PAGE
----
For example, you have $10,000 in a traditional IRA but cannot afford to pay taxes on that full amount. You do, however, have enough cash from non-IRA sources to pay for a $1,000 conversion. By moving that amount from your traditional IRA to a Roth, the extra grand will be added to your 2007 income when you file your return next year.
Let's say that in 2008, you receive a large bonus that will push you near the top of your current tax bracket. To keep from going into the next higher one, you decide not to convert any IRA money that year.
Then in 2009, you buy a house and are able to itemize deductions for the first time. Because your home-related deductions will help lower your taxable income, you decide to transfer $5,000 more from your traditional account to your Roth IRA.
Just make sure, though, that your new 2009 income level doesn't pose other tax problems.
Yes, your tax bill, even with the additional income, might be essentially the same as in prior years, thanks to your new itemized deductions. But the extra $5,000 from your IRA will increase your adjusted gross income, and that larger figure could keep you from claiming some credits or deductions, says Bogue.
Sorting out commingled money
In addition to determining a traditional-to-Roth schedule, you must also make sure you know precisely how much of your converted money is taxable.
The tax consequences of conversion are easiest, administratively, if not on your pocketbook, if you made only deductible contributions to your traditional IRA. In this case, you'll owe taxes on all the money, contributions and earnings alike, that you move into a Roth.
Some individuals, however, have a mixture of deductible and nondeductible money in their traditional IRA. Take the case of Janet, who opened a traditional IRA when she began her first job 20 years ago. Her small employer didn't offer a retirement plan, so Janet decided to save on her own and get the advantage of deducting her IRA contributions.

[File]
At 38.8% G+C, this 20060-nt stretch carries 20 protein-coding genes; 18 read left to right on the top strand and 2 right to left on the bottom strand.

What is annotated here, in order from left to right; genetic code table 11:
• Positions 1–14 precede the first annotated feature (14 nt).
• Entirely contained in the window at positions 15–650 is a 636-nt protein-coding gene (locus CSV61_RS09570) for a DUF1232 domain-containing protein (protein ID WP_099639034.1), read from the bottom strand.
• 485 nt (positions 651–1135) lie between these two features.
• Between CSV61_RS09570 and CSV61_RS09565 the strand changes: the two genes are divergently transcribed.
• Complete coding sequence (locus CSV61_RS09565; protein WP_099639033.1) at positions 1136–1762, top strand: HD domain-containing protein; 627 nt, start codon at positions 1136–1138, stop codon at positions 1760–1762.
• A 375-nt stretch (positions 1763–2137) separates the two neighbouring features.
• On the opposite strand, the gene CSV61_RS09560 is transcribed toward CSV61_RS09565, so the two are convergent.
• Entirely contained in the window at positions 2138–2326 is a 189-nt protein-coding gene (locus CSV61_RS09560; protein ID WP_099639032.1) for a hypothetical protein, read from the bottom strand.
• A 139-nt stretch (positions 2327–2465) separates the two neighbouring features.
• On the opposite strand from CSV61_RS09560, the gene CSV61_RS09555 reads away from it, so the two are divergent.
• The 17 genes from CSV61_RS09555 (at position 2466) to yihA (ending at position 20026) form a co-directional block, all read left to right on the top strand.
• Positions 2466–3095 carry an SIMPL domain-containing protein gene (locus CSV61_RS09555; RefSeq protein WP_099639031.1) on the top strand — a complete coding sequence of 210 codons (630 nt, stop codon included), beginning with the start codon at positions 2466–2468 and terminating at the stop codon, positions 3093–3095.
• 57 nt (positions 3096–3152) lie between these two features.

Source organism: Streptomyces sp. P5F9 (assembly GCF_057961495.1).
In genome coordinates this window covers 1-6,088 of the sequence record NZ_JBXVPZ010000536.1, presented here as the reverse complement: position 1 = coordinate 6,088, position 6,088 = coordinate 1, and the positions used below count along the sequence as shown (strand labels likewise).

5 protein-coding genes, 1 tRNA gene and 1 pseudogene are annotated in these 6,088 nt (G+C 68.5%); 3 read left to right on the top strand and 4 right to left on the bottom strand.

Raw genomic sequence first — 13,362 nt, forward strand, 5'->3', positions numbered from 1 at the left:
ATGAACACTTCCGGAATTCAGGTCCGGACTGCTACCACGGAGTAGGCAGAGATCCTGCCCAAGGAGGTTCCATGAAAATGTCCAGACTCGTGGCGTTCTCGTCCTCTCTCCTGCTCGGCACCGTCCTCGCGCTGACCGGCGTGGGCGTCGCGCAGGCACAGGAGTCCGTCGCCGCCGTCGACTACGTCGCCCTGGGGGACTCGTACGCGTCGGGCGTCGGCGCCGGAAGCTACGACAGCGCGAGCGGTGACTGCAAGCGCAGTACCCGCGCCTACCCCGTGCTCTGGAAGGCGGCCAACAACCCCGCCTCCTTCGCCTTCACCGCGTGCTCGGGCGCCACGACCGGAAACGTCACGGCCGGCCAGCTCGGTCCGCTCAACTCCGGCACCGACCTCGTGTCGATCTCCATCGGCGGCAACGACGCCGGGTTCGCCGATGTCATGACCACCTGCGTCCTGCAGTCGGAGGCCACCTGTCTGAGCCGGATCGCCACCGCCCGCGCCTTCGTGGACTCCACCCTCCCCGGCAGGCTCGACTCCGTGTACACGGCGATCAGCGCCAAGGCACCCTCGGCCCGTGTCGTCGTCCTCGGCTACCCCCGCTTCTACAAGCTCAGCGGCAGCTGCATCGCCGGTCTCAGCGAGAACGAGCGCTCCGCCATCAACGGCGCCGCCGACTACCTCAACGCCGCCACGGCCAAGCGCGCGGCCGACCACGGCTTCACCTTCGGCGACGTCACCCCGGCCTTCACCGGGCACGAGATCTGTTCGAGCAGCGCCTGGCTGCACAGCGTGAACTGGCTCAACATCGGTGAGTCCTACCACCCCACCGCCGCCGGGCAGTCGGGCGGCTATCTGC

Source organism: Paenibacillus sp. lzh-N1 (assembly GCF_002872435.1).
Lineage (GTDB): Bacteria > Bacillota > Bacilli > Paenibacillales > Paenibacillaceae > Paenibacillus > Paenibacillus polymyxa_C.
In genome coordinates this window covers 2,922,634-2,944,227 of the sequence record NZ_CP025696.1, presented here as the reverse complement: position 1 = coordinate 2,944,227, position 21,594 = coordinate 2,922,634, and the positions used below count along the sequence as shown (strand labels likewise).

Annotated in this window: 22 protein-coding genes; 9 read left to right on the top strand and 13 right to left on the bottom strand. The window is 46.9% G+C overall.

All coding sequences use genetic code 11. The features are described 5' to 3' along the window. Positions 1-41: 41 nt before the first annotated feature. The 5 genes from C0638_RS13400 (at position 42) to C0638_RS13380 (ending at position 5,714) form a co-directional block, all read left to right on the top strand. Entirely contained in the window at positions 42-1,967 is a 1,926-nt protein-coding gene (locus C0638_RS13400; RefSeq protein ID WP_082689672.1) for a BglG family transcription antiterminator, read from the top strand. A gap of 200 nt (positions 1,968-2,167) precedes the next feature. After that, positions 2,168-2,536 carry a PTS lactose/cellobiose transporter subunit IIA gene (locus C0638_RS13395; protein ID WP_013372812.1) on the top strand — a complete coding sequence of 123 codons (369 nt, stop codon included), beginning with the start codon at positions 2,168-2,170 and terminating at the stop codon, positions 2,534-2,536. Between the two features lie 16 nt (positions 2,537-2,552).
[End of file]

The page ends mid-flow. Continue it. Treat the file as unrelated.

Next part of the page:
Janet invested in the IRA regularly, even after she changed jobs and her subsequent employers all offered retirement plans. She decided that the more she could put into all available retirement options, the better.
When the Roth IRA appeared in 1998, Janet considered converting her original traditional account to the new version, but by then her career had progressed nicely and she made too much money to qualify for a Roth account. Right now, if you make more than $100,000 -- and that amount applies to single taxpayers as well as married couples filing joint returns -- you can't convert your traditional account to a Roth. (A law enacted in 2006 will remove this earnings limit; more on that later.) Couples can't circumvent the earnings cap by filing separate returns; conversions are not allowed for couples filing separately.
Now Janet has moved to part-time work, with no company retirement plan and earnings that meet the Roth guidelines, and she wants to convert her traditional IRA. Because her account contains her early deductible contributions and many years of nondeductible ones, she needs to figure out just how much of the money in her old IRA will be taxable when she moves it to a Roth.